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How are operating systems typically debugged? They cannot be stepped through with a debugger like simple console programs, and the build times are too large to repeatedly make small changes and recompile the whole thing.

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They aren't debugged as a multi-gigabyte programs! :)

If you mean the individual user-mode components, they can mainly be debugged just like normal programs and libraries (because they are normal programs/libraries!).

For kernel-mode components, though, each OS has its own mechanism; here is some information regarding the way that we do kernel debugging in Windows. It can be done using the help of another machine connected to the machine you're debugging, via a serial port or something. I'm not familiar with the process itself, but that's the gist of how they work. (You need to set some boot loader options so that the system is ready for the debugger to be connected as early as possible.)

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It depends on which part of the operating system you're talking about. When I worked at MSFT, I worked on the IE team. We debugged IE and the shell (Windows Explorer) in Visual Studio and stepped through them line by line all day long. Though, sometimes, it's easier to debug using a command line tool such as NTSD.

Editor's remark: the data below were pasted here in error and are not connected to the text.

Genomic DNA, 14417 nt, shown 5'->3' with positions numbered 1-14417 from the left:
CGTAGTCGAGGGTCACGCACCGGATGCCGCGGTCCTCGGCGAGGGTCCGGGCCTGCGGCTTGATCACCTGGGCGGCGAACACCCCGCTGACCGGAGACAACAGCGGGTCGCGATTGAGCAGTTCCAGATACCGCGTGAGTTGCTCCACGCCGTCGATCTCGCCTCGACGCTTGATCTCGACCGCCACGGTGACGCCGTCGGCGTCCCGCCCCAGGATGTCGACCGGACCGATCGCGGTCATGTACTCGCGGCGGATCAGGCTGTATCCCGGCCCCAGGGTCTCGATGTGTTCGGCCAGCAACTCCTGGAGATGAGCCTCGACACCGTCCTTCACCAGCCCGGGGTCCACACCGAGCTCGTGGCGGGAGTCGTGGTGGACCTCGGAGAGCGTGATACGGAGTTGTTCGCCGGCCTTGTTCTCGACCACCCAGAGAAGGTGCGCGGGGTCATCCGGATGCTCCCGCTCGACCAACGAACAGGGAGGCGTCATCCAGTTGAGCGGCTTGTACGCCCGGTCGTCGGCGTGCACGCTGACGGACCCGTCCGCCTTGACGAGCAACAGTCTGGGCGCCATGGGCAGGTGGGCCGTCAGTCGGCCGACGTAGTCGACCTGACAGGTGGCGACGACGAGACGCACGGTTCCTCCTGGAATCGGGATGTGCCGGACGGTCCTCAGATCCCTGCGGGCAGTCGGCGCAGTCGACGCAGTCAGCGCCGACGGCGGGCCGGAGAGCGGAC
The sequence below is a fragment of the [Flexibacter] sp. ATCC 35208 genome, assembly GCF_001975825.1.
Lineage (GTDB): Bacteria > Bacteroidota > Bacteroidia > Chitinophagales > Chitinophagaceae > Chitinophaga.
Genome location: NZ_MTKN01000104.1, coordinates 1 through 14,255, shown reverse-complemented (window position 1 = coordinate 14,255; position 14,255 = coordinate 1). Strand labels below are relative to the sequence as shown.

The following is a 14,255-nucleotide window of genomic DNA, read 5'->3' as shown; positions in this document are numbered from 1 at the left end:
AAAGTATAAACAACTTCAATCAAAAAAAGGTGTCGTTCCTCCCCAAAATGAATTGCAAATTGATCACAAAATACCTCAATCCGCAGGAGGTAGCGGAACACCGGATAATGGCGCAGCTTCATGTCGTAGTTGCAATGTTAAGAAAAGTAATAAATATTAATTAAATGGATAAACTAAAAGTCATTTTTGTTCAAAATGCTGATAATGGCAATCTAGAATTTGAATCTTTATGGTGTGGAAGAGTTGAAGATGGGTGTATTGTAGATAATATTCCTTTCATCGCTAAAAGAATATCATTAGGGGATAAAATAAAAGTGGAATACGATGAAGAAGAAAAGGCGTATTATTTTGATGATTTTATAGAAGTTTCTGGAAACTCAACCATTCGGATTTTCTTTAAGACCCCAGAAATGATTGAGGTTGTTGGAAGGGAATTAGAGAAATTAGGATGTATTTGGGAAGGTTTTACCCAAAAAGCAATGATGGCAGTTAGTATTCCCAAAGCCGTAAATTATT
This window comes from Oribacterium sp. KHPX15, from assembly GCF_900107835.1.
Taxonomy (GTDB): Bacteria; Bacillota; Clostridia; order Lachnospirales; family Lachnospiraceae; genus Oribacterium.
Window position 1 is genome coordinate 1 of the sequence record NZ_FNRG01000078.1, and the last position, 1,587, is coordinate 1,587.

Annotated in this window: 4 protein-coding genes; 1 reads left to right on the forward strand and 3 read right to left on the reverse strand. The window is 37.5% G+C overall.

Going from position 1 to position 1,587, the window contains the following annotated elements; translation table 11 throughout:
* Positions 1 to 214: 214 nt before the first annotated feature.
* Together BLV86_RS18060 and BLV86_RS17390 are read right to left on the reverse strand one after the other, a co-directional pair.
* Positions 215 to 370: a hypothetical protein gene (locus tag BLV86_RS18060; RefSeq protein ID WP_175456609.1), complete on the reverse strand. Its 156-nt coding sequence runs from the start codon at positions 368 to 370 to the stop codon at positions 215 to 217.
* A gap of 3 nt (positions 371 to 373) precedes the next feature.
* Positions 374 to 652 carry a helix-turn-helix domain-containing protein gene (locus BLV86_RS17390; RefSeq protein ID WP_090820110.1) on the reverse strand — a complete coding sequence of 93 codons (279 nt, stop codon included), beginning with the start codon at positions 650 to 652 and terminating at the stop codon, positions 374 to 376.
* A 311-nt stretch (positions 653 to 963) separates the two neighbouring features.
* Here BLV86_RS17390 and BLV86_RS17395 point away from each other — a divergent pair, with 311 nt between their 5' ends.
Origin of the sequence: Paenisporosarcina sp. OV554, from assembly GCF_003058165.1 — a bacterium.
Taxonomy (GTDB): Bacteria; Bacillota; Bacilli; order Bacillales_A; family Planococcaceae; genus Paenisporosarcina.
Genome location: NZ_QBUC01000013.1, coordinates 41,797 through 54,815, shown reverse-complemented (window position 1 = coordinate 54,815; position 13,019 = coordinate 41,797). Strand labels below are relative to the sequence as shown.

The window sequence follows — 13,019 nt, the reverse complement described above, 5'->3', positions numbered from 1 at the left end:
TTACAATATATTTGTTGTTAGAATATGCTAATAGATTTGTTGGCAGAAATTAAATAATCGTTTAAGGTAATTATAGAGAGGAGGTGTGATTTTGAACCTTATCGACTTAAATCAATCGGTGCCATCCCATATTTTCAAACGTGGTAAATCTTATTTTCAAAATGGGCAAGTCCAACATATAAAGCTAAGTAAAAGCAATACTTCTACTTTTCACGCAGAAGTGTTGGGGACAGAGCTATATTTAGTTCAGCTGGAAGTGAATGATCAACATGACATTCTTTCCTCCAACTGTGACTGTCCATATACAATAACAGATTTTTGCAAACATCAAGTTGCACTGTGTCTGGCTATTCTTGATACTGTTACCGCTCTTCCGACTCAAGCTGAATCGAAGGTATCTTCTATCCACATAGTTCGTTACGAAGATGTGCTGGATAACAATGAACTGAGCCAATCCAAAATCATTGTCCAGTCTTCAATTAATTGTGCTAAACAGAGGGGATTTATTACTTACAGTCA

If, however, you want to debug anything in Kernel land such as the OS kernel or device drivers, which I suspect is really what you're asking, then you must use the Kernel debugger. For Windows that is a command line tool called kd, and generally you run the debugger on one machine and remotely debug the target.

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There are a whole set of techniques throughout history from flashing lights on the console, to the use of hardware devices like an ICE, to more modern techniques utilizing fairly standard debuggers. One technique that is more common among OS developers then application developers is the analysis of a core dump. Look at something like mdb on solaris for ideas about how Solaris kernel developers do some of their debugging. Also tracing technologies are used. Anywhere from fairly straightforward logging packages to more modern techniques like dtrace.

Also note that the techniques used depend on the layer of software. Initial boot tends to be a fairly hard place to get your fingers into. But after that the environment of modern operation systems looks more and more like the application setting you are use to. In the end, it is all code :)

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